You’ve likely seen tarps and tents cobbled together in the blocks surrounding our buildings. These camps are more visible than those in the parks or near creeks. Some of the individuals using these camps refuse to access our services, yet they feel safer being close to the mission. Some haven’t slept indoors for 10 or 20 years. Inching closer to the mission is progress for them.

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People wait for lunch outside the Lighthouse Mission Drop-In Center in Bellingham Sept. 15. The last homeless count shows 72 percent of the county’s homeless people listed Whatcom County as their last stable housing. Philip A. Dwyer pdwyer@bhamherald.com

Earning people’s trust takes time, especially considering the trauma and relational isolation of the streets. People first need to know they are safe, accepted and loved unconditionally if they’re to have hope for change.

It’s still a challenge. People laying on the sidewalk understandably distresses our neighbors, as it does us. We created a neighborhood liaison position to specifically address these concerns and work with our guests to pick up litter. They’re wearing “Lighthouse Mission Good Neighbors” reflective vests.

They didn’t become homeless from running out of money. They became homeless from running out of relationships.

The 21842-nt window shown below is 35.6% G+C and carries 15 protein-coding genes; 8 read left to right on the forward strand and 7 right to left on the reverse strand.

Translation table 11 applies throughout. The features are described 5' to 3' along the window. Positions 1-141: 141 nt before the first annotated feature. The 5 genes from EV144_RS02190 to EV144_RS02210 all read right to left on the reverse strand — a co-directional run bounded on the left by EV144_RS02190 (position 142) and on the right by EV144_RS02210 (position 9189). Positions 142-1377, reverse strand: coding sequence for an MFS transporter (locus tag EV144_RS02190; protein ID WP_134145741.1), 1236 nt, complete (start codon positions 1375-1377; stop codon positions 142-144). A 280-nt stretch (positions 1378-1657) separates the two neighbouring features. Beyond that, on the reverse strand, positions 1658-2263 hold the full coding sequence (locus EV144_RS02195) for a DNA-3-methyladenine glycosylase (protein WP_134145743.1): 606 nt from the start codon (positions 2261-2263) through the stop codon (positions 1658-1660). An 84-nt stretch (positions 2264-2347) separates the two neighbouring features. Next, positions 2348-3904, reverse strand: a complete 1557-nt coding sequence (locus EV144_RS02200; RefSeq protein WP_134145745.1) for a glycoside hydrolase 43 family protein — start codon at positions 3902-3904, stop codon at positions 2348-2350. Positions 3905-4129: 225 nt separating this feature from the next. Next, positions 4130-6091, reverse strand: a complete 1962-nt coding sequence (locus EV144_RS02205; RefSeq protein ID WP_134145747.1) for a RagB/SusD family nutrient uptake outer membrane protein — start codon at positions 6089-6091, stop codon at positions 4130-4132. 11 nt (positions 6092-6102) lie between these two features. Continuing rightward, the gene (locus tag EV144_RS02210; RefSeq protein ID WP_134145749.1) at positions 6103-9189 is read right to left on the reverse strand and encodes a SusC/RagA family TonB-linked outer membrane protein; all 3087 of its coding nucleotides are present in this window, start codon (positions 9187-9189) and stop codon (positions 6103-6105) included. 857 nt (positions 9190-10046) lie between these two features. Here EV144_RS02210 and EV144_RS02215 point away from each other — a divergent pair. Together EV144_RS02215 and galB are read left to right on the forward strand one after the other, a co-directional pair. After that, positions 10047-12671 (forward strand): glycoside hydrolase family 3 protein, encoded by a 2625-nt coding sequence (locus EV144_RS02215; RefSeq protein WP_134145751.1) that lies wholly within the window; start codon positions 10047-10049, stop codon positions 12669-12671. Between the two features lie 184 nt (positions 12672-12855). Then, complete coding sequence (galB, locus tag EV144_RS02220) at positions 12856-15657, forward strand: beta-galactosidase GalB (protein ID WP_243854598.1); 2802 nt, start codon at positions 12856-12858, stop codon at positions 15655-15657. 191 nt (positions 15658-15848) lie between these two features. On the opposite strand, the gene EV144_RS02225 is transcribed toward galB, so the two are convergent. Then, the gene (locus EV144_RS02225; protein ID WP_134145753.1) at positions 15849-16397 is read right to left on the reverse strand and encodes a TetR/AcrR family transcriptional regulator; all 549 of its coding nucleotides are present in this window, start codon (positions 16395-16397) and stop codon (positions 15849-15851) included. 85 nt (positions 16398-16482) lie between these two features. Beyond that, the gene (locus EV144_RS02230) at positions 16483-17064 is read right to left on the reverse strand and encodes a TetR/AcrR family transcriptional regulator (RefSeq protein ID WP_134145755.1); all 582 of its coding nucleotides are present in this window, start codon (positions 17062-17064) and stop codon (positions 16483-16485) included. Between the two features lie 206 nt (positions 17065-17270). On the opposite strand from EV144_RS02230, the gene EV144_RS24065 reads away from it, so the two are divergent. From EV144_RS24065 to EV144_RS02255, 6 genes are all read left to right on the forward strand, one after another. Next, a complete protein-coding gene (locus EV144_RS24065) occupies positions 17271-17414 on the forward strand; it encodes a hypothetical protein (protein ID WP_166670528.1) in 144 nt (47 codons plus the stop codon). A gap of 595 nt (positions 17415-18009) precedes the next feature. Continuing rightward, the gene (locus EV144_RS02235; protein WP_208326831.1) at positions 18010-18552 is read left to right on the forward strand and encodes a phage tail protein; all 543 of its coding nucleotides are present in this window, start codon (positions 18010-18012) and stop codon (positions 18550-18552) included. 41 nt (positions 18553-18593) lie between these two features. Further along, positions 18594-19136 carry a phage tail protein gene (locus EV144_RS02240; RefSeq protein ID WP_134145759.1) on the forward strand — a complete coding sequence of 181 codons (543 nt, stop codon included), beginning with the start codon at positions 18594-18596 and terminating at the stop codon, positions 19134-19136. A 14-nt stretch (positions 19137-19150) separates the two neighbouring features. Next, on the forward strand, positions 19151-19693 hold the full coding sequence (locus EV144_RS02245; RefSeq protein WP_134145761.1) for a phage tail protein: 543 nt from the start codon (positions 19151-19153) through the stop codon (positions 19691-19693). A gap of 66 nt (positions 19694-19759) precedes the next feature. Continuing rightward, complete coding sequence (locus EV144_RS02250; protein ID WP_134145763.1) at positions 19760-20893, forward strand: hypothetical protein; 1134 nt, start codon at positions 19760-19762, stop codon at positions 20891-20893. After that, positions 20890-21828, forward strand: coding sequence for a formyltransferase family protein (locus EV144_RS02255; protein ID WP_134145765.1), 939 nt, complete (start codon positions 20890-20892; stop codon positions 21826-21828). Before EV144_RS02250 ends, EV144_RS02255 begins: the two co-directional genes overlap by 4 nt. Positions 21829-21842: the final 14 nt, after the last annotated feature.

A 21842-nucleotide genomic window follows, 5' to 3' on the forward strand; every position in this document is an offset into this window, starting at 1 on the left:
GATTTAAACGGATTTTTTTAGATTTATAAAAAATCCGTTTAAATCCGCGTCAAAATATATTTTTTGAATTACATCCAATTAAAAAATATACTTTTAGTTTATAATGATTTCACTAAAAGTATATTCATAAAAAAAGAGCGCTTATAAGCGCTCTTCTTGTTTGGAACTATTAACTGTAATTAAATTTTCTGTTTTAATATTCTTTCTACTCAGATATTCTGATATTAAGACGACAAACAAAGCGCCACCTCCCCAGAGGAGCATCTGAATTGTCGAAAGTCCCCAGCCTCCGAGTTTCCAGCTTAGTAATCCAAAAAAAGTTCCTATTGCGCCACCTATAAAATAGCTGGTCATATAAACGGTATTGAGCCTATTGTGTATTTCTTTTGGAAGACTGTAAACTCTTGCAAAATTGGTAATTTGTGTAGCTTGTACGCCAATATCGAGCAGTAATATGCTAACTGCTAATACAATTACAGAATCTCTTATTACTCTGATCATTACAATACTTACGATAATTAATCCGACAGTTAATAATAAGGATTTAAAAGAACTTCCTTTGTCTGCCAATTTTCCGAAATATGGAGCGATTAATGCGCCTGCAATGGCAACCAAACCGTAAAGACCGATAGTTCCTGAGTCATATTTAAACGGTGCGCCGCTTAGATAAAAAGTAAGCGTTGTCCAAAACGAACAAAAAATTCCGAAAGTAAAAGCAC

Hans Erchinger-Davis, executive director of Lighthouse Mission Ministries

Our current location is bursting at the seams and not ideal for the long-term. The hope is that a new shelter site, that we’re working closely with the City of Bellingham on securing, will have sufficient outdoor space to help maintain neighborhood decorum. In the meantime, I anticipate outdoor lounging concerns will dissipate with the coming rains.

No, the mission’s Drop-In Center is not the Taj Mahal of homeless shelters. People rarely relocate from other areas to get a simple mat on the floor. The last homeless count shows 72 percent of our homeless population listed Whatcom County as their last stable housing. The local increase in homelessness is simply matching the increase in rental costs and the overall homelessness of the West Coast.

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People wait for lunch outside the Lighthouse Mission Drop-In Center in Bellingham. Staff The Bellingham Herald file

With the support of this community over the past 94 years, Lighthouse Mission has been caring for our unhoused neighbors and helping them flourish. Why? We seek to follow Jesus and show his immeasurable love for the poor and the outsider.

So, the next time you drive by the Drop-In Center and see people lined up, don’t look at the mess: look at the people. Notice the depth of their struggles. Perhaps they are hearing unseen voices, have a physical disability or are in active addiction. They haven’t found acceptance elsewhere.

More people are gathering at the Drop-In Center because they know they’ll be loved and that the volunteers and staff care. People at the mission are getting the chance to change. And that’s something rare and worth fighting for.

Please be a part of the solution. We’re privately funded by people like you.

Hans Erchinger-Davis is executive director of Lighthouse Mission Ministries.